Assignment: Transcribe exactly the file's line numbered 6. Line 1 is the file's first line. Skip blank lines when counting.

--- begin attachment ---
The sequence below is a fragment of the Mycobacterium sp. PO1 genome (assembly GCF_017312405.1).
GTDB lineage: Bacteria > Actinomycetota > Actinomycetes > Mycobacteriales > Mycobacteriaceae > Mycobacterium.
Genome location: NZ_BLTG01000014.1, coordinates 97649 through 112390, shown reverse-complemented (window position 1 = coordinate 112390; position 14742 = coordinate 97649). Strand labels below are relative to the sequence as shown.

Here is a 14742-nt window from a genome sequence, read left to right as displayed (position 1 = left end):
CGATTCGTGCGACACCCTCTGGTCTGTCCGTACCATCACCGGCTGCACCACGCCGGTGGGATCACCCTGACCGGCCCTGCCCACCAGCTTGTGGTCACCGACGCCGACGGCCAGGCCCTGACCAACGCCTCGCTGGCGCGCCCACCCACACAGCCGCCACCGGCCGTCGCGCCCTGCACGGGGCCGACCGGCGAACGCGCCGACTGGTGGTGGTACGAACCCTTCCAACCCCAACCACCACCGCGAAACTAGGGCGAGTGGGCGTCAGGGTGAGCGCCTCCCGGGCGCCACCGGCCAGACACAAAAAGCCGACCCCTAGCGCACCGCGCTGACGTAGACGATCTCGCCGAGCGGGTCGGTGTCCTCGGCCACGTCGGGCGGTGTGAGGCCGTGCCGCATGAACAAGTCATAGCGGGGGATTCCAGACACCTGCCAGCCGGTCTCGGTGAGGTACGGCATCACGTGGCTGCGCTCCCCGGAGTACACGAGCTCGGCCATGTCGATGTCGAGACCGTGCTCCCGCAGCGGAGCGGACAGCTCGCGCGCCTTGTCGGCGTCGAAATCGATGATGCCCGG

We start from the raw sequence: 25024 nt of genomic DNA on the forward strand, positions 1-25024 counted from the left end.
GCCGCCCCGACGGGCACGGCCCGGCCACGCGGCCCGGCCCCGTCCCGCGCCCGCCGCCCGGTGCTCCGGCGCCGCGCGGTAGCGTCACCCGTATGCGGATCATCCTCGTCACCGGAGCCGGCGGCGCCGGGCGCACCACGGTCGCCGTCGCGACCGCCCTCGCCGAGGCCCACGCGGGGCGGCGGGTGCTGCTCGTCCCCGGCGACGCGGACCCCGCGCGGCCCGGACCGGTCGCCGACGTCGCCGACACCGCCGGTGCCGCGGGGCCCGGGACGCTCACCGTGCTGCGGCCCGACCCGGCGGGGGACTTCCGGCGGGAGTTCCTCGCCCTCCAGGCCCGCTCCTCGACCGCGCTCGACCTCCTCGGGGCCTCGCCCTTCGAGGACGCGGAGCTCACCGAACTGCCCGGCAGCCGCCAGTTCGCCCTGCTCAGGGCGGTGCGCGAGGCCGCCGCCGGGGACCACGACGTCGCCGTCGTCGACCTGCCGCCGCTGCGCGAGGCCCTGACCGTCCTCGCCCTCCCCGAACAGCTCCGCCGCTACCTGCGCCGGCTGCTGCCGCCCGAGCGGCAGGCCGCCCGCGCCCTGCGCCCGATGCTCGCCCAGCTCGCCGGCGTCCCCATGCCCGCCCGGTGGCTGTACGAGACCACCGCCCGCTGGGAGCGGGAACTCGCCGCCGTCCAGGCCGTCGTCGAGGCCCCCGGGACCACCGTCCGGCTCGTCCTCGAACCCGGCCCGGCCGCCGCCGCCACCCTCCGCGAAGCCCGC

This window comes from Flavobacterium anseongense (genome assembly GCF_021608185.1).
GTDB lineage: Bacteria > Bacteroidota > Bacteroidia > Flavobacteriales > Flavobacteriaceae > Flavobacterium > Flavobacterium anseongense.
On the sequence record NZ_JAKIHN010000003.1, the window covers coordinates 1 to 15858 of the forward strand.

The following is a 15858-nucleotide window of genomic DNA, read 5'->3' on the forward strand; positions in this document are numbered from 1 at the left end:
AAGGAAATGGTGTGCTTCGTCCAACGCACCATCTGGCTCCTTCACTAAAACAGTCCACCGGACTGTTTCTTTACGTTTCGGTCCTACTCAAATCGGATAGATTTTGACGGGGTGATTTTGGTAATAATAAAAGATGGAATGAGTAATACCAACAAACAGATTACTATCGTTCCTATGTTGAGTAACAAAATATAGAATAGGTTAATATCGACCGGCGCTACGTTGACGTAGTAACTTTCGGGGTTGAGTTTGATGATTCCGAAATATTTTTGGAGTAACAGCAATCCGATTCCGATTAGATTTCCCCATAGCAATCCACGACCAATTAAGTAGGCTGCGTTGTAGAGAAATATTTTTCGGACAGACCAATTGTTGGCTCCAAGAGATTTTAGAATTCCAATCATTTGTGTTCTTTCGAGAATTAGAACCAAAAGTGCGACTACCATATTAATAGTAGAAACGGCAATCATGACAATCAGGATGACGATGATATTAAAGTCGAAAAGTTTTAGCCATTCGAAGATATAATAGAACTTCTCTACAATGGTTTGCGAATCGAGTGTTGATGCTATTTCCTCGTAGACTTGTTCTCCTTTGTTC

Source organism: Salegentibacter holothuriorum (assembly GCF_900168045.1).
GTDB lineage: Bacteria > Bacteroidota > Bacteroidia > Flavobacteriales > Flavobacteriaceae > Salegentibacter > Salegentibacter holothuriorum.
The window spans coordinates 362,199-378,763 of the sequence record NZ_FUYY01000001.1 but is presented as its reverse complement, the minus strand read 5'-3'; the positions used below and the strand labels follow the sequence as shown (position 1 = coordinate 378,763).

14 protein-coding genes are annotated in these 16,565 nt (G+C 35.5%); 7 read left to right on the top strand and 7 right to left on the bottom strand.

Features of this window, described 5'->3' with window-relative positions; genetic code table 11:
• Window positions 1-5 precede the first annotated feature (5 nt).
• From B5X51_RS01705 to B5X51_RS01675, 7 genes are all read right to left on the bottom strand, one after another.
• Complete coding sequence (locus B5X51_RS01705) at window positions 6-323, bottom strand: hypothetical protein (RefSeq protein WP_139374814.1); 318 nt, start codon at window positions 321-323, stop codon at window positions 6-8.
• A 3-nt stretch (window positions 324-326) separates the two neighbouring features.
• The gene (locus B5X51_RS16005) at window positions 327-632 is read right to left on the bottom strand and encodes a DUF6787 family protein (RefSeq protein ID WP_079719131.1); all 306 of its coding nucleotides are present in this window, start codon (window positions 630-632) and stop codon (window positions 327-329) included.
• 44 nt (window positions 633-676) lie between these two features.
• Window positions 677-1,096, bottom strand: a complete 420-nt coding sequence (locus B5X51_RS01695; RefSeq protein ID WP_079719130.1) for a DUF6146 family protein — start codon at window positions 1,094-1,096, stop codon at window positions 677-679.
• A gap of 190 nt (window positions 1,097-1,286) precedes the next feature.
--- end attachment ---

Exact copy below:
We start from the raw sequence: 25024 nt of genomic DNA on the forward strand, positions 1-25024 counted from the left end.